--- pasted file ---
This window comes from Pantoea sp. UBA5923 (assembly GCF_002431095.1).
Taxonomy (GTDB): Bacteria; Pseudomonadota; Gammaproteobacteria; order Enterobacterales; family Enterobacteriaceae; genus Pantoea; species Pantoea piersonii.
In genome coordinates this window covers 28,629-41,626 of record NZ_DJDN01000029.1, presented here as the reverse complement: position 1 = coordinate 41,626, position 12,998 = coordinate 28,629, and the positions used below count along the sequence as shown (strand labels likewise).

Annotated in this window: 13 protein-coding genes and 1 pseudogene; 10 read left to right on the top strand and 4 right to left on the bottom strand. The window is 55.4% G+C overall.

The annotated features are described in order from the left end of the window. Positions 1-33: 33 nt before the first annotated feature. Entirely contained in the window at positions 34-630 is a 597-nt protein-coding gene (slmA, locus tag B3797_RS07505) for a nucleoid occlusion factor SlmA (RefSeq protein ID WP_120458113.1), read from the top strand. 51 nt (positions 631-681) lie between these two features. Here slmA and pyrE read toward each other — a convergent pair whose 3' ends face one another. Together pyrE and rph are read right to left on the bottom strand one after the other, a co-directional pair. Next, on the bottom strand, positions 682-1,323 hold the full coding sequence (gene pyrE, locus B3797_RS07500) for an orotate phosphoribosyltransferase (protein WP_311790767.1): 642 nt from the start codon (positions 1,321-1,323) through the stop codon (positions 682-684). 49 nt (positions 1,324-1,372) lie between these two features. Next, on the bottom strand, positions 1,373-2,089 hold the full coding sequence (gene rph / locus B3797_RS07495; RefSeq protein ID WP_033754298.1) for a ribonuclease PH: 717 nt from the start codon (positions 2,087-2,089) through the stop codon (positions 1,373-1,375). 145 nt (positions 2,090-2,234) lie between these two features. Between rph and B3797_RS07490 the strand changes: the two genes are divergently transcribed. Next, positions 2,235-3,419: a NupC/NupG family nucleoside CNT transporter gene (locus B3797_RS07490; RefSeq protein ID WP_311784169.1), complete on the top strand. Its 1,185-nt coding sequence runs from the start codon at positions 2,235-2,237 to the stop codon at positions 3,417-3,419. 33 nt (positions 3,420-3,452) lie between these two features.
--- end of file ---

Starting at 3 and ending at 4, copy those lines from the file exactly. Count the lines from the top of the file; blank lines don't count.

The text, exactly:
In genome coordinates this window covers 28,629-41,626 of record NZ_DJDN01000029.1, presented here as the reverse complement: position 1 = coordinate 41,626, position 12,998 = coordinate 28,629, and the positions used below count along the sequence as shown (strand labels likewise).

Annotated in this window: 13 protein-coding genes and 1 pseudogene; 10 read left to right on the top strand and 4 right to left on the bottom strand. The window is 55.4% G+C overall.